Biosimilars are recognized around the world as safe and effective medicines. Despite this fact, they are still relatively new to most countries and make up only a small part of the biologicals market. The growing demand for ‘life-changing’ biologicals, however, is fuelling their growth.
Regulatory guidelines and standards for biosimilars have been introduced around the world but are still being developed in some countries. The clarity of these guidelines, however, is variable and the regulatory pathways are diverse, with even agreement on how to define biosimilars differing sometimes significantly between different countries and regions. Guidelines for biosimilars are constantly evolving as technology develops, but how do these guidelines differ in different regions? In this paper, biosimilars guidelines in some of the major countries/regions around the world are compared.
Europe is by far the most advanced in the regulation of biosimilars, and has the best-established framework for approval of biosimilars, being the first to create guidelines for these products. In the European Union (EU), a legal framework for approving biosimilars was established in 2003. The regulatory body for the approval of medicines in the EU is the European Medicines Agency (EMA). EMA issued its first guideline for the approval of biosimilars via an abbreviated registration process in 2005 and has since developed many general and specific guidelines for biosimilars .
Biosimilars regulations in Japan were issued by Japan’s regulatory authority, the Ministry for Health Labour and Welfare (MHLW), in March 2009 and follow the principles of the EU biosimilars regulations [2–4]. The Korean Food and Drug Administration (KFDA) issued a guideline regarding the regulation of biosimilar products (Guideline on Evaluation of Biosimilar Products) in July 2009 . Health Canada finalized guidelines for subsequent entry biologics (SEBs) in March 2010 . While global guidelines on similar biotherapeutic products were adopted by the WHO Expert Committee on Biological Standardization at its 60th meeting in October 2009 .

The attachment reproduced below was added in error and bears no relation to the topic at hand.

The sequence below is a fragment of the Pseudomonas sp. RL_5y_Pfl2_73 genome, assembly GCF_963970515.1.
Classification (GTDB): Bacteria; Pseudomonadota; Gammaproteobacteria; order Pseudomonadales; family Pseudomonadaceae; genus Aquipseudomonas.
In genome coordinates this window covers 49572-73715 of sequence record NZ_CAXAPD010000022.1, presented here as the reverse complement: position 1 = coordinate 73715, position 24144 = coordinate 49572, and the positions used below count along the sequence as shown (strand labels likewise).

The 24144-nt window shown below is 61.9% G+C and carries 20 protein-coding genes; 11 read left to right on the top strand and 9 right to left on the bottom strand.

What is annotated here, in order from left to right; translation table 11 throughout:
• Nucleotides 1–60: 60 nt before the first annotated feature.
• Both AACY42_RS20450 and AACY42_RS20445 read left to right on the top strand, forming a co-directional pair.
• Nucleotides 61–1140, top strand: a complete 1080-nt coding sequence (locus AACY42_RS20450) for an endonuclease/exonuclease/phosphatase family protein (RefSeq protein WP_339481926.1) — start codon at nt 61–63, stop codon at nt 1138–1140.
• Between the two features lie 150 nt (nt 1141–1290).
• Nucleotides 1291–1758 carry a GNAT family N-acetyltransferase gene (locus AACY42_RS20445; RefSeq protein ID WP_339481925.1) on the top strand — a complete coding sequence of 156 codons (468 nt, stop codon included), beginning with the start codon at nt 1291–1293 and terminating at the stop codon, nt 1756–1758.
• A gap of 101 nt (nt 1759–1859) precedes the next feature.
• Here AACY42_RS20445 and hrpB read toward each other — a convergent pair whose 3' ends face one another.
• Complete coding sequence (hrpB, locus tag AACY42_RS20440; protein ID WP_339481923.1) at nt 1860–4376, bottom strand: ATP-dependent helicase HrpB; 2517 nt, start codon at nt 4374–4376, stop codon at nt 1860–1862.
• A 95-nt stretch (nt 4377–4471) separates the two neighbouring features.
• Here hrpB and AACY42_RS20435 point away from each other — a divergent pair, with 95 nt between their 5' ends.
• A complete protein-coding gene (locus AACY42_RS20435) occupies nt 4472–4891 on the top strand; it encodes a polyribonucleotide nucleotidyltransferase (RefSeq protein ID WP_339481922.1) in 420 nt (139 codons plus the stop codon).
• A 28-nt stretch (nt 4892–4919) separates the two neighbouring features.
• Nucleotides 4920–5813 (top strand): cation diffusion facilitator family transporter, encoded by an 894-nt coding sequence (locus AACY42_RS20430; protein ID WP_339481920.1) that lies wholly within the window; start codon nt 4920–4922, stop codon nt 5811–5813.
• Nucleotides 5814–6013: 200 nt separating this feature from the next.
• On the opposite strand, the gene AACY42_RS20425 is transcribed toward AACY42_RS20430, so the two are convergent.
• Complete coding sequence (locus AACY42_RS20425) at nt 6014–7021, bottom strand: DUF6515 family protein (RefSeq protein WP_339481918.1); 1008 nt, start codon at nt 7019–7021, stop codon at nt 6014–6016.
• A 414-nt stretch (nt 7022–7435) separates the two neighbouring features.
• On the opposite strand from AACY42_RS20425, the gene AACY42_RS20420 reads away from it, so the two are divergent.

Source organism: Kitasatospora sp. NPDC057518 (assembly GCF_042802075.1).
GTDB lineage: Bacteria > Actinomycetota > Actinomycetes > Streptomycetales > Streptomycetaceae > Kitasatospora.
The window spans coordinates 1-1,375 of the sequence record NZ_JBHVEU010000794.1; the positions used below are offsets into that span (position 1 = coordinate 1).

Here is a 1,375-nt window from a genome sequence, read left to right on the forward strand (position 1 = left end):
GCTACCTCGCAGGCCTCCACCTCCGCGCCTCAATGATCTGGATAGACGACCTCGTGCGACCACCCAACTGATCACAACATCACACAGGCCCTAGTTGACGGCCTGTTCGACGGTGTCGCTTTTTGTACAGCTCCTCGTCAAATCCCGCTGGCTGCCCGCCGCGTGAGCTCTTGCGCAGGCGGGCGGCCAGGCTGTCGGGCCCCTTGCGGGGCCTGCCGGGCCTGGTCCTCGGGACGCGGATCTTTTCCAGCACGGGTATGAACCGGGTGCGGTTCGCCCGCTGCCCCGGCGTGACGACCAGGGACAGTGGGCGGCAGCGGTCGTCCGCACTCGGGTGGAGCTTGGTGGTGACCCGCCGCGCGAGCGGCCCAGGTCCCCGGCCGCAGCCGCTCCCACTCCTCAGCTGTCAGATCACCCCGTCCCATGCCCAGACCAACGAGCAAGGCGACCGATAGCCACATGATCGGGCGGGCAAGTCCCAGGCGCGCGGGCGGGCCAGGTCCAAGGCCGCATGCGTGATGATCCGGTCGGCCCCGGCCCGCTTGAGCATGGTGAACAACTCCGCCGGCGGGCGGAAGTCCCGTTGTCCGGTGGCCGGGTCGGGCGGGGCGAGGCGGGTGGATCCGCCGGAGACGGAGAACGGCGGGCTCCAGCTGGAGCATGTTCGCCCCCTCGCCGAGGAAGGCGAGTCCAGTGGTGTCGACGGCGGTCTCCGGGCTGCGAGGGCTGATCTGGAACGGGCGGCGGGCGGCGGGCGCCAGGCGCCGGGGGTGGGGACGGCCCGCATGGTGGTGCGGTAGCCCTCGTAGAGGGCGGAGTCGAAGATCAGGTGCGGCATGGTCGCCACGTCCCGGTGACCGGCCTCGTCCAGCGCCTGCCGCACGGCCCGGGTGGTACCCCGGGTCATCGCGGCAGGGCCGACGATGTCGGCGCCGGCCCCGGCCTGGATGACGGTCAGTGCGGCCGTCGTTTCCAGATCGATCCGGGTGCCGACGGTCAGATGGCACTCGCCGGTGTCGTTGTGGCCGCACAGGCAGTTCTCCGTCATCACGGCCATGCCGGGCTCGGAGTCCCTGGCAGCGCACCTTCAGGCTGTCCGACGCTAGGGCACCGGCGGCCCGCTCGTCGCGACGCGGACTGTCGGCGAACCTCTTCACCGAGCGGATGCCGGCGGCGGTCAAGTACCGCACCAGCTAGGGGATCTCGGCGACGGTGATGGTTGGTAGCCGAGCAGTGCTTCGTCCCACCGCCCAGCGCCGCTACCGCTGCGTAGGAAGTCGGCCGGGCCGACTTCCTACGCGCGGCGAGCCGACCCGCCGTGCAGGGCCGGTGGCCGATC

How guidelines for biosimilars compare around the world (Canada, EU, Japan, Korea and WHO) is shown in Table 1.
Table 1 shows that there are many similarities between the different countries/regions in their approach to guidelines for biosimilars. The guidelines are all based on the fact that biosimilars are intended to be used at the same dose(s) and dosing regimen(s) as the reference product. They all focus on the demonstration of (bio)similarity not individual patient benefit. All the guidelines also require an extensive comparability exercise to be carried out to ensure similar quality, safety and efficacy. The scientific principles underlying the comparability exercise required for a biosimilar are the same as that required for changes in the manufacturing process of an originator biological. Similar physicochemical characteristics are a prerequisite for reduction in non-clinical and clinical data requirements, i.e. use of the abbreviated biosimilars pathway.
The harmonization of regulatory standards for biosimilars would be of great advantage to biosimilars manufacturers. This would enable them to reduce costs and create a level playing field for manufacturers from different countries/regions. The development of a global reference product would also be of a great advantage, allowing manufacturers to reduce the number of trials required for global approval.
Global guidelines for the development of biosimilars need to be scientifically sound and in accordance with recognized strict regulatory standards, such as those of the EU and WHO. On the other hand, they also need to be flexible enough to account for differences in national regulations and market capabilities.
Competing interests: None.
Provenance and peer review: Article prepared based on extensive research; internally peer reviewed.
Michelle Derbyshire, PhD, GaBI Online Editor
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